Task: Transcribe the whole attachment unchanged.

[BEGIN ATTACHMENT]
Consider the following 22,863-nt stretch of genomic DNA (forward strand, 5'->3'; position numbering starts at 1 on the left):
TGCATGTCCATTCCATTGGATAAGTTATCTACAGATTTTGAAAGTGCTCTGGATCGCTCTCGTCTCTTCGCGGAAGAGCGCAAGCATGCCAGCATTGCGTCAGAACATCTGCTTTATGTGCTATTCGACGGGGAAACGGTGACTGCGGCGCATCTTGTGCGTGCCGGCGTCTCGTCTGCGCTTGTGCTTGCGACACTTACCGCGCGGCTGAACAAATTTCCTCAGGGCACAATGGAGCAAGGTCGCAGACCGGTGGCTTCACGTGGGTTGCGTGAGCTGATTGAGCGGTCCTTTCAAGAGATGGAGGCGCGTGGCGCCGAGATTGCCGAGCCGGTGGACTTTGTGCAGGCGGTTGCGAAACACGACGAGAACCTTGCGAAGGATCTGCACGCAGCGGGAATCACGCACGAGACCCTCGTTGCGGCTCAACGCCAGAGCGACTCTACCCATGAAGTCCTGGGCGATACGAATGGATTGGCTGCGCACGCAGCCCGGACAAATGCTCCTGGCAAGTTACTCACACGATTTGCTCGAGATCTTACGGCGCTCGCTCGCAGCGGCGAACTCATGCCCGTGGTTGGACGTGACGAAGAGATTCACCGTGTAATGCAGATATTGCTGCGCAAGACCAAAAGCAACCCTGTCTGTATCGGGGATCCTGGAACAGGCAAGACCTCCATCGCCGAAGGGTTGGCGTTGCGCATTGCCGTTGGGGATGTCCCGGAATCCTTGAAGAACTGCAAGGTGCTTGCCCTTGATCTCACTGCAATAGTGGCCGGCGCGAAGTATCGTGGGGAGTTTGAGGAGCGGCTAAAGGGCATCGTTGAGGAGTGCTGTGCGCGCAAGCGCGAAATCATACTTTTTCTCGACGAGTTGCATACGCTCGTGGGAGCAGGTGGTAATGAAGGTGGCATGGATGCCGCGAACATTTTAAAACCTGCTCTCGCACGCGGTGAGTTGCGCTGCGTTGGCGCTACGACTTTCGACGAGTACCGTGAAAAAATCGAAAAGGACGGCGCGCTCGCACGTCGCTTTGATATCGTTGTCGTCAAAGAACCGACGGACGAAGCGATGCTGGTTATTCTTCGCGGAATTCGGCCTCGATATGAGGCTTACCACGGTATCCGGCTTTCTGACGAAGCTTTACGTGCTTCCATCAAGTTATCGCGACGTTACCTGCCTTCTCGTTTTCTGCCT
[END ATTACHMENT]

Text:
Consider the following 22,863-nt stretch of genomic DNA (forward strand, 5'->3'; position numbering starts at 1 on the left):
TGCATGTCCATTCCATTGGATAAGTTATCTACAGATTTTGAAAGTGCTCTGGATCGCTCTCGTCTCTTCGCGGAAGAGCGCAAGCATGCCAGCATTGCGTCAGAACATCTGCTTTATGTGCTATTCGACGGGGAAACGGTGACTGCGGCGCATCTTGTGCGTGCCGGCGTCTCGTCTGCGCTTGTGCTTGCGACACTTACCGCGCGGCTGAACAAATTTCCTCAGGGCACAATGGAGCAAGGTCGCAGACCGGTGGCTTCACGTGGGTTGCGTGAGCTGATTGAGCGGTCCTTTCAAGAGATGGAGGCGCGTGGCGCCGAGATTGCCGAGCCGGTGGACTTTGTGCAGGCGGTTGCGAAACACGACGAGAACCTTGCGAAGGATCTGCACGCAGCGGGAATCACGCACGAGACCCTCGTTGCGGCTCAACGCCAGAGCGACTCTACCCATGAAGTCCTGGGCGATACGAATGGATTGGCTGCGCACGCAGCCCGGACAAATGCTCCTGGCAAGTTACTCACACGATTTGCTCGAGATCTTACGGCGCTCGCTCGCAGCGGCGAACTCATGCCCGTGGTTGGACGTGACGAAGAGATTCACCGTGTAATGCAGATATTGCTGCGCAAGACCAAAAGCAACCCTGTCTGTATCGGGGATCCTGGAACAGGCAAGACCTCCATCGCCGAAGGGTTGGCGTTGCGCATTGCCGTTGGGGATGTCCCGGAATCCTTGAAGAACTGCAAGGTGCTTGCCCTTGATCTCACTGCAATAGTGGCCGGCGCGAAGTATCGTGGGGAGTTTGAGGAGCGGCTAAAGGGCATCGTTGAGGAGTGCTGTGCGCGCAAGCGCGAAATCATACTTTTTCTCGACGAGTTGCATACGCTCGTGGGAGCAGGTGGTAATGAAGGTGGCATGGATGCCGCGAACATTTTAAAACCTGCTCTCGCACGCGGTGAGTTGCGCTGCGTTGGCGCTACGACTTTCGACGAGTACCGTGAAAAAATCGAAAAGGACGGCGCGCTCGCACGTCGCTTTGATATCGTTGTCGTCAAAGAACCGACGGACGAAGCGATGCTGGTTATTCTTCGCGGAATTCGGCCTCGATATGAGGCTTACCACGGTATCCGGCTTTCTGACGAAGCTTTACGTGCTTCCATCAAGTTATCGCGACGTTACCTGCCTTCTCGTTTTCTGCCT